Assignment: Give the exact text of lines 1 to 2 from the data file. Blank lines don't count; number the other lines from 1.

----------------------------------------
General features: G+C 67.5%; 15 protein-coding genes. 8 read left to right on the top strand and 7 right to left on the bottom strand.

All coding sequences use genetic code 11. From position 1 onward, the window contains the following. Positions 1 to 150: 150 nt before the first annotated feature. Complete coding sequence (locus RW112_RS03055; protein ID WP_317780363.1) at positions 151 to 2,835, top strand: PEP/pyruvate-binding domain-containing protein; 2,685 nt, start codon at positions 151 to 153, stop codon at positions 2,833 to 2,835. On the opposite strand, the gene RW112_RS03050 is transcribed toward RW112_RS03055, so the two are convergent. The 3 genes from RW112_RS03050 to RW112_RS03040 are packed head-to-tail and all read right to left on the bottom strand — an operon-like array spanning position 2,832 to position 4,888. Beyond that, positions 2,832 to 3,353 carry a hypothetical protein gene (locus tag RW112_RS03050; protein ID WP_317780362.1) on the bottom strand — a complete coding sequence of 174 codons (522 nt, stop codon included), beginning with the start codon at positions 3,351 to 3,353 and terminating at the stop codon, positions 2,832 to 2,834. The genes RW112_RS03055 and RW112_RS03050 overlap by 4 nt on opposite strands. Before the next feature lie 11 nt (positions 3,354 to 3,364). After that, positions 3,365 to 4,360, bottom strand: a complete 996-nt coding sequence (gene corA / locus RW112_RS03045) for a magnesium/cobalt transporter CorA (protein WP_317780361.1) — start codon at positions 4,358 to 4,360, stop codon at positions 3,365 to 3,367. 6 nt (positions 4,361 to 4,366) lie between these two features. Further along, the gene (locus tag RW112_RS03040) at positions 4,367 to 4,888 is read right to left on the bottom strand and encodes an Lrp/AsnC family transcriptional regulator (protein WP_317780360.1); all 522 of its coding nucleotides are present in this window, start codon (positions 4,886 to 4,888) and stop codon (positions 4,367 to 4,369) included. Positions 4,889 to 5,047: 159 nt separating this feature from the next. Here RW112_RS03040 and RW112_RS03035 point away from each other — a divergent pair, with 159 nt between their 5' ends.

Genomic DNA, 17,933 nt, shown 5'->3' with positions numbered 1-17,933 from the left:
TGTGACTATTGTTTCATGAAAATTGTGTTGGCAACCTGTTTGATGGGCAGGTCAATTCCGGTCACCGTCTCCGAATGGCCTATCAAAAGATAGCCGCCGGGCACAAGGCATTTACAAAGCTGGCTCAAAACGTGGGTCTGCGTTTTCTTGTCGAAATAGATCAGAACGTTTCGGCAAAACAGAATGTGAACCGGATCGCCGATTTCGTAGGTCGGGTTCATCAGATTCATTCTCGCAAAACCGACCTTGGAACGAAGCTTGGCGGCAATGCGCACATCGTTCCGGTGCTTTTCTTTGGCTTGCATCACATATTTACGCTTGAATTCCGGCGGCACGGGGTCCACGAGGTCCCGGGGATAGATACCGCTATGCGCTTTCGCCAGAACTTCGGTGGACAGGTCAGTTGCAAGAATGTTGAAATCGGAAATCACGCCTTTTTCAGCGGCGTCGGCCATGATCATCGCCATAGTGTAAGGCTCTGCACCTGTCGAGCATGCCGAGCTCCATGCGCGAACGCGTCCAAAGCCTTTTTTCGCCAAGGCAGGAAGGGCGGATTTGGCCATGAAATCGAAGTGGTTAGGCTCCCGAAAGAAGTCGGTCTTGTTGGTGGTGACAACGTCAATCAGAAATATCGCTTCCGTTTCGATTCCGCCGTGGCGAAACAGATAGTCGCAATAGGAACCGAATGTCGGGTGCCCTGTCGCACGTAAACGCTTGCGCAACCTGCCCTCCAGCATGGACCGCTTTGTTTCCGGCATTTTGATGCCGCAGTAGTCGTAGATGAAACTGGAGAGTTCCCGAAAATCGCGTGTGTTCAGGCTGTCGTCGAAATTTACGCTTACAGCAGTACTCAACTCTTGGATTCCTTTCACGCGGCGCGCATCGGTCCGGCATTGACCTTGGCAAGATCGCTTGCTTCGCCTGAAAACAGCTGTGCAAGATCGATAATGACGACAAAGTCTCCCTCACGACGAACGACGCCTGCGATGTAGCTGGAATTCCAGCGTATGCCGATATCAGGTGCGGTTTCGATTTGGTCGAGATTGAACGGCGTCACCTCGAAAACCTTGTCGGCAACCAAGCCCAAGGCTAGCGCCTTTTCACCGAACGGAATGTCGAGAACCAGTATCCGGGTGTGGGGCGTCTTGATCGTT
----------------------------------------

General features: G+C 67.5%; 15 protein-coding genes. 8 read left to right on the top strand and 7 right to left on the bottom strand.

All coding sequences use genetic code 11. From position 1 onward, the window contains the following. Positions 1 to 150: 150 nt before the first annotated feature. Complete coding sequence (locus RW112_RS03055; protein ID WP_317780363.1) at positions 151 to 2,835, top strand: PEP/pyruvate-binding domain-containing protein; 2,685 nt, start codon at positions 151 to 153, stop codon at positions 2,833 to 2,835. On the opposite strand, the gene RW112_RS03050 is transcribed toward RW112_RS03055, so the two are convergent. The 3 genes from RW112_RS03050 to RW112_RS03040 are packed head-to-tail and all read right to left on the bottom strand — an operon-like array spanning position 2,832 to position 4,888. Beyond that, positions 2,832 to 3,353 carry a hypothetical protein gene (locus tag RW112_RS03050; protein ID WP_317780362.1) on the bottom strand — a complete coding sequence of 174 codons (522 nt, stop codon included), beginning with the start codon at positions 3,351 to 3,353 and terminating at the stop codon, positions 2,832 to 2,834. The genes RW112_RS03055 and RW112_RS03050 overlap by 4 nt on opposite strands. Before the next feature lie 11 nt (positions 3,354 to 3,364). After that, positions 3,365 to 4,360, bottom strand: a complete 996-nt coding sequence (gene corA / locus RW112_RS03045) for a magnesium/cobalt transporter CorA (protein WP_317780361.1) — start codon at positions 4,358 to 4,360, stop codon at positions 3,365 to 3,367. 6 nt (positions 4,361 to 4,366) lie between these two features. Further along, the gene (locus tag RW112_RS03040) at positions 4,367 to 4,888 is read right to left on the bottom strand and encodes an Lrp/AsnC family transcriptional regulator (protein WP_317780360.1); all 522 of its coding nucleotides are present in this window, start codon (positions 4,886 to 4,888) and stop codon (positions 4,367 to 4,369) included. Positions 4,889 to 5,047: 159 nt separating this feature from the next. Here RW112_RS03040 and RW112_RS03035 point away from each other — a divergent pair, with 159 nt between their 5' ends.